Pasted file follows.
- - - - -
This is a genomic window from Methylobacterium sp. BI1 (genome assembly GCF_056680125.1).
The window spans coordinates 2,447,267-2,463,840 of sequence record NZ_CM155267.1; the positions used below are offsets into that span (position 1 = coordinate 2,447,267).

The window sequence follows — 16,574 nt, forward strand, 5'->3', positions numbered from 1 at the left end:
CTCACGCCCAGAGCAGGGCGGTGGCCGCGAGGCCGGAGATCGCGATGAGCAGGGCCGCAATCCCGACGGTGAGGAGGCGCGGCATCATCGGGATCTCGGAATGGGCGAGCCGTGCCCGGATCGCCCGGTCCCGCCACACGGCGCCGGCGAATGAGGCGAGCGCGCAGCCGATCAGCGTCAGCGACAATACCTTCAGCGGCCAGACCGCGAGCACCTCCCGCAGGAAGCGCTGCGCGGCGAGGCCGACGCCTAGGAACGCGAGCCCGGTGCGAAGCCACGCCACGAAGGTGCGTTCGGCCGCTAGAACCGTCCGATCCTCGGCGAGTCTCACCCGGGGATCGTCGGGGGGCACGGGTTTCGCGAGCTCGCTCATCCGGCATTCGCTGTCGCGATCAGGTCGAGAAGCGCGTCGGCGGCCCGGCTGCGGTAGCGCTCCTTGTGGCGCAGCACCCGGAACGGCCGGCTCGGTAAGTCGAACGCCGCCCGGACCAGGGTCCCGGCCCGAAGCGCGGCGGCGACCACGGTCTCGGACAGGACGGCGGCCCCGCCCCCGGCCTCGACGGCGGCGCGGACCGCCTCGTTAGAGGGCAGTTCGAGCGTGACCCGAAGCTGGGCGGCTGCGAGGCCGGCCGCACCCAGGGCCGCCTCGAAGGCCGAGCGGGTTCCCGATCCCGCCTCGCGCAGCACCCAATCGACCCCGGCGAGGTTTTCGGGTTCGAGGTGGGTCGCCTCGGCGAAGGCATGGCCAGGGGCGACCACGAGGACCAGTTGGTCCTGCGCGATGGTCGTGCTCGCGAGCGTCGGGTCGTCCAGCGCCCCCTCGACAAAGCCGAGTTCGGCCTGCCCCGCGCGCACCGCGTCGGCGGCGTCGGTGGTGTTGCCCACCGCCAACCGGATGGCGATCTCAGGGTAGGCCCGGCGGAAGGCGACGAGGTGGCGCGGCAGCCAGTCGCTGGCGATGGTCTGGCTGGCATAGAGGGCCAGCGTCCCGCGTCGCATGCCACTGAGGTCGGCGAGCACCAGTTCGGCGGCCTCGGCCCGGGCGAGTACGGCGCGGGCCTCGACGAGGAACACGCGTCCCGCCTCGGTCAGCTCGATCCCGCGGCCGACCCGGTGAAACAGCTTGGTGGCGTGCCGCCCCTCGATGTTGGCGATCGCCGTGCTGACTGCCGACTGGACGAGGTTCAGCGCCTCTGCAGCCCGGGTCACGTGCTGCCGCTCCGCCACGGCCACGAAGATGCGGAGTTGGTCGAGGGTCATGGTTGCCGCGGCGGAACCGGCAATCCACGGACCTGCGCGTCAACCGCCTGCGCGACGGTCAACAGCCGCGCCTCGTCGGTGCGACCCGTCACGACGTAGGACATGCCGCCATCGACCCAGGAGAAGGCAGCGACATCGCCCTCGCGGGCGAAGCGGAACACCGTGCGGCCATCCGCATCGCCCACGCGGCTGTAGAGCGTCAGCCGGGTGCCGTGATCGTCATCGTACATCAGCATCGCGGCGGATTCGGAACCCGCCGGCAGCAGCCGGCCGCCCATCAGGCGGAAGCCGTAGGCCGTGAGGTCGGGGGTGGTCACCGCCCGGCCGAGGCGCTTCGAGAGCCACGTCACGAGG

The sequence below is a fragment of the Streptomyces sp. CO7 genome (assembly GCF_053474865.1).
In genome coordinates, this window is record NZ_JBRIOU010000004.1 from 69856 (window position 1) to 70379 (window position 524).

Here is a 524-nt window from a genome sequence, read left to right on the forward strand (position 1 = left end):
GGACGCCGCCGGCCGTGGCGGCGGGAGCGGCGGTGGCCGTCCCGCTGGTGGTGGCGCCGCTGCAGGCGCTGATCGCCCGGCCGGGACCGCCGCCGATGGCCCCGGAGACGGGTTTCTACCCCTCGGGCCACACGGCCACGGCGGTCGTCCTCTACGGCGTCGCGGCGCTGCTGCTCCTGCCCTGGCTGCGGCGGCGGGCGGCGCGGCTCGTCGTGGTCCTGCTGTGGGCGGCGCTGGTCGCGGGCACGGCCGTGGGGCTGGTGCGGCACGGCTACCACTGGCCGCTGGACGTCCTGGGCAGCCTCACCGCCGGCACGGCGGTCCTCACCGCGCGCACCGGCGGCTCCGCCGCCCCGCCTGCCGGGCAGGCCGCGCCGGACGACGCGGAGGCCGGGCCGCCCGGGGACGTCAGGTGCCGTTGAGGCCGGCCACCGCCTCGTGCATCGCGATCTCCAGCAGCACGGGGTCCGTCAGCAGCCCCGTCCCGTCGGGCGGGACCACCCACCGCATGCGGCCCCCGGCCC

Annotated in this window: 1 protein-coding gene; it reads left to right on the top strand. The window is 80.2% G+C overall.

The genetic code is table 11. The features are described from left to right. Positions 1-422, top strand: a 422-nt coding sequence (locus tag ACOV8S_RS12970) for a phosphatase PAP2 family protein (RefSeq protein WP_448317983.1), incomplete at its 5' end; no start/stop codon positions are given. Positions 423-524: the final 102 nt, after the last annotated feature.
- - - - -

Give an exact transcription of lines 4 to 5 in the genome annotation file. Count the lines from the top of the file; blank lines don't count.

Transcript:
CTCACGCCCAGAGCAGGGCGGTGGCCGCGAGGCCGGAGATCGCGATGAGCAGGGCCGCAATCCCGACGGTGAGGAGGCGCGGCATCATCGGGATCTCGGAATGGGCGAGCCGTGCCCGGATCGCCCGGTCCCGCCACACGGCGCCGGCGAATGAGGCGAGCGCGCAGCCGATCAGCGTCAGCGACAATACCTTCAGCGGCCAGACCGCGAGCACCTCCCGCAGGAAGCGCTGCGCGGCGAGGCCGACGCCTAGGAACGCGAGCCCGGTGCGAAGCCACGCCACGAAGGTGCGTTCGGCCGCTAGAACCGTCCGATCCTCGGCGAGTCTCACCCGGGGATCGTCGGGGGGCACGGGTTTCGCGAGCTCGCTCATCCGGCATTCGCTGTCGCGATCAGGTCGAGAAGCGCGTCGGCGGCCCGGCTGCGGTAGCGCTCCTTGTGGCGCAGCACCCGGAACGGCCGGCTCGGTAAGTCGAACGCCGCCCGGACCAGGGTCCCGGCCCGAAGCGCGGCGGCGACCACGGTCTCGGACAGGACGGCGGCCCCGCCCCCGGCCTCGACGGCGGCGCGGACCGCCTCGTTAGAGGGCAGTTCGAGCGTGACCCGAAGCTGGGCGGCTGCGAGGCCGGCCGCACCCAGGGCCGCCTCGAAGGCCGAGCGGGTTCCCGATCCCGCCTCGCGCAGCACCCAATCGACCCCGGCGAGGTTTTCGGGTTCGAGGTGGGTCGCCTCGGCGAAGGCATGGCCAGGGGCGACCACGAGGACCAGTTGGTCCTGCGCGATGGTCGTGCTCGCGAGCGTCGGGTCGTCCAGCGCCCCCTCGACAAAGCCGAGTTCGGCCTGCCCCGCGCGCACCGCGTCGGCGGCGTCGGTGGTGTTGCCCACCGCCAACCGGATGGCGATCTCAGGGTAGGCCCGGCGGAAGGCGACGAGGTGGCGCGGCAGCCAGTCGCTGGCGATGGTCTGGCTGGCATAGAGGGCCAGCGTCCCGCGTCGCATGCCACTGAGGTCGGCGAGCACCAGTTCGGCGGCCTCGGCCCGGGCGAGTACGGCGCGGGCCTCGACGAGGAACACGCGTCCCGCCTCGGTCAGCTCGATCCCGCGGCCGACCCGGTGAAACAGCTTGGTGGCGTGCCGCCCCTCGATGTTGGCGATCGCCGTGCTGACTGCCGACTGGACGAGGTTCAGCGCCTCTGCAGCCCGGGTCACGTGCTGCCGCTCCGCCACGGCCACGAAGATGCGGAGTTGGTCGAGGGTCATGGTTGCCGCGGCGGAACCGGCAATCCACGGACCTGCGCGTCAACCGCCTGCGCGACGGTCAACAGCCGCGCCTCGTCGGTGCGACCCGTCACGACGTAGGACATGCCGCCATCGACCCAGGAGAAGGCAGCGACATCGCCCTCGCGGGCGAAGCGGAACACCGTGCGGCCATCCGCATCGCCCACGCGGCTGTAGAGCGTCAGCCGGGTGCCGTGATCGTCATCGTACATCAGCATCGCGGCGGATTCGGAACCCGCCGGCAGCAGCCGGCCGCCCATCAGGCGGAAGCCGTAGGCCGTGAGGTCGGGGGTGGTCACCGCCCGGCCGAGGCGCTTCGAGAGCCACGTCACGAGG

The sequence below is a fragment of the Streptomyces sp. CO7 genome (assembly GCF_053474865.1).